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Discussion Starter #1
Hey All,

Bike was running great, let it sit for about a week or so, and then swapped the jets on the carbs. Started it up and it was making this really strange clunking noise. Swapped the jets back to the original which seemed to resolve it temporarily, but now it's back more than ever. Also really doesn't want to idle.

Any advice? Starting points for where to look? Air filters all seem solidly on there, and the boots are all tight to the carbs.

Video attached:
https://photos.app.goo.gl/tGfQNuUySNA7xeYk8

Let me know if that format works.
 

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Discussion Starter #2
Bumping! Local mechanic said he thought it might just be that one of the carbs has a clogged pilot jet, and I will say that at idle one of the headers is stayin pretty cold.
 

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Discussion Starter #4
After taking the carbs off and apart 3 times yesterday, and cleaning the crap outta them, still no luck. The far left cylinder definitely looked more fouled than the rest - possibly isn't firing, but not sure what the heck could have caused it.

Only thing is that during one of the early re-assemblies of the carbs, I damaged the float gasket. Can't imagine that would affect it like this, though.
 

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It is certainly not running on all 4 cylinders...that is what is causing all the banging and stalling. I would suspect you got something wrong with your carb work.
 

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Not likely the issue unless you see fuel pooling out the gasket.

Follow the cold header route, it is informing you something is up. First check is good spark on the sparkplug. If it was running great before likely not a compression issue, but no harm in checking with the plug out. Plug caps were not removed were they? Back at the right place if so?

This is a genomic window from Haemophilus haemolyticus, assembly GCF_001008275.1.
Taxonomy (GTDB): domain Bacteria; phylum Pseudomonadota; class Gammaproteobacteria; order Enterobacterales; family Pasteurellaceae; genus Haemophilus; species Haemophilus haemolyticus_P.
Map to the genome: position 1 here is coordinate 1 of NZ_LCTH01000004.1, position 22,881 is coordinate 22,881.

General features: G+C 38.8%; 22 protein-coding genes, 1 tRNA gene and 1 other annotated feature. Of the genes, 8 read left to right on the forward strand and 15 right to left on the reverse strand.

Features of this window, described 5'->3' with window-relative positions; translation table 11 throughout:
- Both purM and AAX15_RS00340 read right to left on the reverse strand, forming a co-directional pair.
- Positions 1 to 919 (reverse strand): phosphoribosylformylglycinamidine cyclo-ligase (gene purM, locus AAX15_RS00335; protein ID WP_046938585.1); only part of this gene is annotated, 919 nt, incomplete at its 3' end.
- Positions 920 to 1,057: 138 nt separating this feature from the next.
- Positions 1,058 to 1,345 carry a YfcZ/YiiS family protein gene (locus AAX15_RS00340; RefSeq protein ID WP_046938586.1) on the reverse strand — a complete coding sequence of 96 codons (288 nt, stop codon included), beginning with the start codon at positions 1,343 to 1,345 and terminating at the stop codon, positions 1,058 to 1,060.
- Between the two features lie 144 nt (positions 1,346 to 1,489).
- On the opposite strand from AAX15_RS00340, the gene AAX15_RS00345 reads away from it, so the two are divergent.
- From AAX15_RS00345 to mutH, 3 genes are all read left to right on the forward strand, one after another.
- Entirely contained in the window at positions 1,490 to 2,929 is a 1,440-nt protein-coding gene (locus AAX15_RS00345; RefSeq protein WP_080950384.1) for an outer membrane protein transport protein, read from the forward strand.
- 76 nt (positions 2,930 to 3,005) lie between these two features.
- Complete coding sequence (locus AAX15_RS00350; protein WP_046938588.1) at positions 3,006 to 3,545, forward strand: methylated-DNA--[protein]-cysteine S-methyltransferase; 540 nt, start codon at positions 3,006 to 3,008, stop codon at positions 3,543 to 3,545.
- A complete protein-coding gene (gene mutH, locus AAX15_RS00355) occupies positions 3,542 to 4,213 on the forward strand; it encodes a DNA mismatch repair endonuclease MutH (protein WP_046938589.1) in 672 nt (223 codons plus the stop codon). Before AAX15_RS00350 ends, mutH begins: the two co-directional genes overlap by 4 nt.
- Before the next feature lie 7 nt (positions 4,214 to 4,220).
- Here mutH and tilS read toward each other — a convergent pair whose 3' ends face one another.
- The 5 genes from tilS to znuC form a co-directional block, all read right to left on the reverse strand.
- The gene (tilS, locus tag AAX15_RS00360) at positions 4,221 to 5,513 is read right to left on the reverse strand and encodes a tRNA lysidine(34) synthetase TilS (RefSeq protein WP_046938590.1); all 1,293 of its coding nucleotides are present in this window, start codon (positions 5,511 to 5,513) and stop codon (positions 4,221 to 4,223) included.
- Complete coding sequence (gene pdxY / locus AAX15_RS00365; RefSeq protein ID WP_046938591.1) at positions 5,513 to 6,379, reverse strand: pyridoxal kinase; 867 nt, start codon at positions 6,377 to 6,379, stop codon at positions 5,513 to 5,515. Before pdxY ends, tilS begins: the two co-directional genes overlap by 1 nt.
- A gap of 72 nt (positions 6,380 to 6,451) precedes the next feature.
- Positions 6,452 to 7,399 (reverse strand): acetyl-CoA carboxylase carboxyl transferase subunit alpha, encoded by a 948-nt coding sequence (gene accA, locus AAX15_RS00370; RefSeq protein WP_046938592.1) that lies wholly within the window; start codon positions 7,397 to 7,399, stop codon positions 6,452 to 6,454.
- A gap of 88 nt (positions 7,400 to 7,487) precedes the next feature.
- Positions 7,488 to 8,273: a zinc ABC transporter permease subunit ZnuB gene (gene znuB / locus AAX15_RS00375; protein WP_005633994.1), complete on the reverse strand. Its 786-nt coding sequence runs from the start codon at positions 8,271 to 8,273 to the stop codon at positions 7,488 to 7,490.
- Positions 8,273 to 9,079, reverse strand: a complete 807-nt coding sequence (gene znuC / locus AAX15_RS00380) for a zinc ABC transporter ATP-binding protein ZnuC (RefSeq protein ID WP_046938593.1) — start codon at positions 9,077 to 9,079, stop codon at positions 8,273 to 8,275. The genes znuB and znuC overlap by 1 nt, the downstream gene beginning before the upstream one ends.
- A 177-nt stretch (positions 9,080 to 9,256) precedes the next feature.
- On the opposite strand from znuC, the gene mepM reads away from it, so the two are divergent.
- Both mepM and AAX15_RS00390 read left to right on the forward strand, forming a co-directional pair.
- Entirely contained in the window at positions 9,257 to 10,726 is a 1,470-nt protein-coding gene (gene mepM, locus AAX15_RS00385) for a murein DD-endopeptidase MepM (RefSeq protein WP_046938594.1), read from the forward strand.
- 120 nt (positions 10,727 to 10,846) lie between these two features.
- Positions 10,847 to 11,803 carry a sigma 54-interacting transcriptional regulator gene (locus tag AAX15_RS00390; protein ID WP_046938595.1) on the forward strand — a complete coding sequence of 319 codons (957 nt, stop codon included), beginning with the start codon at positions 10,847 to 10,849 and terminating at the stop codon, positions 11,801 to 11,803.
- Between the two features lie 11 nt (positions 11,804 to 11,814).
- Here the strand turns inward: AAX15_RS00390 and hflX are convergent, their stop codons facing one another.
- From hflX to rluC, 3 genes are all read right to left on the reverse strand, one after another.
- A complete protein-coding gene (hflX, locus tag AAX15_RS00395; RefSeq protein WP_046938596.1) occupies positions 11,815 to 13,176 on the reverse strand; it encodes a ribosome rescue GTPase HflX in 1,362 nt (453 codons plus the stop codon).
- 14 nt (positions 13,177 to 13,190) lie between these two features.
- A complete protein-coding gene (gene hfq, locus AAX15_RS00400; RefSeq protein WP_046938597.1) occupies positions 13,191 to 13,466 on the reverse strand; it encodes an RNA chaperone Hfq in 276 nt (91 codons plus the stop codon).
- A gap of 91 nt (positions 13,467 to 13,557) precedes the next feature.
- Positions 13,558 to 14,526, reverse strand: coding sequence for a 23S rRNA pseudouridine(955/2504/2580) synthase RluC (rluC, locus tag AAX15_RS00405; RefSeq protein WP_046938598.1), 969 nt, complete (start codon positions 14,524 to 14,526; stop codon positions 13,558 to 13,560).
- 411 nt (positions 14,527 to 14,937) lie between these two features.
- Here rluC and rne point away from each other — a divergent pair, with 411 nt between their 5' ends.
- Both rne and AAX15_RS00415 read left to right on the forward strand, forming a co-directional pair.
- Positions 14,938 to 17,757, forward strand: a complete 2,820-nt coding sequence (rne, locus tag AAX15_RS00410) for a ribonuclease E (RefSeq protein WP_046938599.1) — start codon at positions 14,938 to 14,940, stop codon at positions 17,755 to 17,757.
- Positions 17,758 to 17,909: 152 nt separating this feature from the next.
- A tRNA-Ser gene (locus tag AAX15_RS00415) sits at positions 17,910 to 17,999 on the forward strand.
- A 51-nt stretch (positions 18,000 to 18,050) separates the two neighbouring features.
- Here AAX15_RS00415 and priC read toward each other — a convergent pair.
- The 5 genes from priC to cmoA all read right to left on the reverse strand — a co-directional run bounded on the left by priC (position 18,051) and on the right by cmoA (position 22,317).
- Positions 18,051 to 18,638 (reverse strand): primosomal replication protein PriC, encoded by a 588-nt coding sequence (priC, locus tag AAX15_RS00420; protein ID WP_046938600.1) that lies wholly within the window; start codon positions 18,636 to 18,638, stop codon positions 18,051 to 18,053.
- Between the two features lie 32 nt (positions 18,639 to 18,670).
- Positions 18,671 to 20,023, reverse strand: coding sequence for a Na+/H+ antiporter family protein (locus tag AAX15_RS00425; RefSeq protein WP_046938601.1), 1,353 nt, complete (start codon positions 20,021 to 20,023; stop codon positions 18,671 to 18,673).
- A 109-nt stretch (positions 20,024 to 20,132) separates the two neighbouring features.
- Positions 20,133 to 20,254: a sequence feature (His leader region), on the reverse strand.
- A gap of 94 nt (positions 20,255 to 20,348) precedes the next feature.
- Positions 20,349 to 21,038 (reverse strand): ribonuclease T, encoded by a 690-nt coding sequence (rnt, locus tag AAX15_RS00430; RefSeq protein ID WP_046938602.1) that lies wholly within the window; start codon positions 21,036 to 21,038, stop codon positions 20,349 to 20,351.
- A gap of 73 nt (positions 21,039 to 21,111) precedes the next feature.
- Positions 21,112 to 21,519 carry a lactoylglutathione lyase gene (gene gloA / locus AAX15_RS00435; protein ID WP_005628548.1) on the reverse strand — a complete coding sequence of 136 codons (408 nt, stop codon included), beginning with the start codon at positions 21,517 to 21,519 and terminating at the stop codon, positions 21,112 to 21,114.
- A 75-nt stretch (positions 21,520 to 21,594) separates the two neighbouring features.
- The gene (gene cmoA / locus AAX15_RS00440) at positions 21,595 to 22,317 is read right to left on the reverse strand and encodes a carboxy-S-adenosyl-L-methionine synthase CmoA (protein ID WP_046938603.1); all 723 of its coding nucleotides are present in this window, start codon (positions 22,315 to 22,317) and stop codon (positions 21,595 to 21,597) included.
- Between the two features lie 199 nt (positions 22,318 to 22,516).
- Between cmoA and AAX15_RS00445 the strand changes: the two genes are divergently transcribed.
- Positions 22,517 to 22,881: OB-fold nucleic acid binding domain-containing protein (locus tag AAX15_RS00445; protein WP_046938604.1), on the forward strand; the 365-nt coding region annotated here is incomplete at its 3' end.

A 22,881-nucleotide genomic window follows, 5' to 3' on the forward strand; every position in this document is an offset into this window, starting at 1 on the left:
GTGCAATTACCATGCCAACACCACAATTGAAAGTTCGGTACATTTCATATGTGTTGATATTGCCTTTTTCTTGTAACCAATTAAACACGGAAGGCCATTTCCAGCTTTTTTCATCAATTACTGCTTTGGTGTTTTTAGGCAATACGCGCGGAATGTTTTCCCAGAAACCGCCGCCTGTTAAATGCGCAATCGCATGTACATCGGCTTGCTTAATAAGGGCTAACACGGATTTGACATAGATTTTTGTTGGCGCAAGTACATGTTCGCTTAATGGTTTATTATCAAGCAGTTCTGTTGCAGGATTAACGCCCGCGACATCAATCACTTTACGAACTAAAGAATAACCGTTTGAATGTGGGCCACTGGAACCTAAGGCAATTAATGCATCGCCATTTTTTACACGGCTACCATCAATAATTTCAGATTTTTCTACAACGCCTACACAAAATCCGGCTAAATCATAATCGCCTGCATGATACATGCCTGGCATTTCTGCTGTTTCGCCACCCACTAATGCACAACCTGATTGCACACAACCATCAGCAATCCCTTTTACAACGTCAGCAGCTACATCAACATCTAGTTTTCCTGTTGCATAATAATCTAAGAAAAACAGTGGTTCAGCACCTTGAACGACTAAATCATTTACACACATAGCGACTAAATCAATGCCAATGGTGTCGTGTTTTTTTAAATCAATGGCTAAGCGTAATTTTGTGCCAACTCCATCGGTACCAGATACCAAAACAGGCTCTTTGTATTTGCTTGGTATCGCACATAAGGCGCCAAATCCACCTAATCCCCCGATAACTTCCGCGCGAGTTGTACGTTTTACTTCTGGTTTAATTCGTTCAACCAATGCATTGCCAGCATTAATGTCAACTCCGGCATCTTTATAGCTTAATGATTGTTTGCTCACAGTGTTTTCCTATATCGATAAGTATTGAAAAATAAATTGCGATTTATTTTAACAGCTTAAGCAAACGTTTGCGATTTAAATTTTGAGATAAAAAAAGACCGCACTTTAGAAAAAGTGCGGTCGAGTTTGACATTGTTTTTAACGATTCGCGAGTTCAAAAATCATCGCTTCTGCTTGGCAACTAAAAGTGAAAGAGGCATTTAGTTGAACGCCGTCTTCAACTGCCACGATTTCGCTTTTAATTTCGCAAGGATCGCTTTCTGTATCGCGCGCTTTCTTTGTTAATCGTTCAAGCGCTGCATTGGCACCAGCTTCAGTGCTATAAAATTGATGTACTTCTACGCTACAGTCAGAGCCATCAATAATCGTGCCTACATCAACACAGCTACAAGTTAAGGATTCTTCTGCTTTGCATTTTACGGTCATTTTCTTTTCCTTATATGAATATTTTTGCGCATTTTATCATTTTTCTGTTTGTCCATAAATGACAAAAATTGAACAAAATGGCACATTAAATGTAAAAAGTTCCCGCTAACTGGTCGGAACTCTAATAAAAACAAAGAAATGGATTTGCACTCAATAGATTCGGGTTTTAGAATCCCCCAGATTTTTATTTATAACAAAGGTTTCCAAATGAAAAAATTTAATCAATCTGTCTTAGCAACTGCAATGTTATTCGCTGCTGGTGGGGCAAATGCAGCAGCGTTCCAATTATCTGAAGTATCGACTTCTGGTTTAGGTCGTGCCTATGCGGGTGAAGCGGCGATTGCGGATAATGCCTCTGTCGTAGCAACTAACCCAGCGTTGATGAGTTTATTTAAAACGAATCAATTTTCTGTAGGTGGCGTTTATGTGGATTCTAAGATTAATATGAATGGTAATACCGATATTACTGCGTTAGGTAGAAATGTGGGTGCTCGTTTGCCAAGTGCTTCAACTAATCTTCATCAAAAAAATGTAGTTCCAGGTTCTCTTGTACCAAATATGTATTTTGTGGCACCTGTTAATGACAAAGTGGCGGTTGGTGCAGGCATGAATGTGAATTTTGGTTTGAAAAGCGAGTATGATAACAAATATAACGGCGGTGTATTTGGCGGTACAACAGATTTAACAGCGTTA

If all that checks out likely something in the carbs not going well. And while it is less plausible that in the time playing with carbs something else went wrong it is not entirely impossible (coil, CDI, fuel petcock, etc).
 

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Discussion Starter #8
Cool! It's at the shop now - I gave up after taking it apart so many times and cleaning it so many times. I'm sure it's something obvious but I'm at a loss. Didn't check for spark, but I can't imagine that would have gone away after a carb clean.
 

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Discussion Starter #9
OKAY! Ended up grabbing the bike back from the shop 'cause they were slammed. I'm going to dig into it more today, but I started it and got a reading on the temps at the exhaust headers:
1: 196
2: 390
3: 510
4: 600

This is with the bike on the side stand. I'm going to test again tomorrow with it on a service stand, but these seem suuuper odd readings. Any thoughts?
 

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Discussion Starter #10
After investigating today, I found the following:


Compression test results:
Carbs Off:
1: 145
2: 140
3: 125
4: 150


Carbs On, Idle:
1: 60
2: 90
3: 120
4: 140

Carbs On, WOT:
1: 125
2: /
3: /
4: 150


Temps at the exhaust headers:
1: 196
2: 390
3: 510
4: 600



I cleaned the crap out of the pilot jets and had zero luck.

Would love any advice at all you guys could provide. I'm completely at a loss. Obviously something is blocking airflow, but I have no clue where.
 

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Spark plug is the first place to look imo. I put a new set of iridium plugs in my bike and after 100kms one cylinder not firing. I checked everything over and over but not the plugs thinking what are the chances. Well 1 of the almost new plugs had clapped it. I had a WS model also and after tinkering on the bike, one cylinder stopped firing, yep , spark plug. Shit happens randomly
 

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Discussion Starter #12
I checked all of the plugs and no luck. Unless I'm completely mistaken, the compression test readings would point to something restricting the flow, correct?
 

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Discussion Starter #13
Bumping! I feel like I have narrowed it down to a flow issue on the carbs - particularly at idle, but I can't figure out what parts would cause it. It is almost definitely not the pilot jet.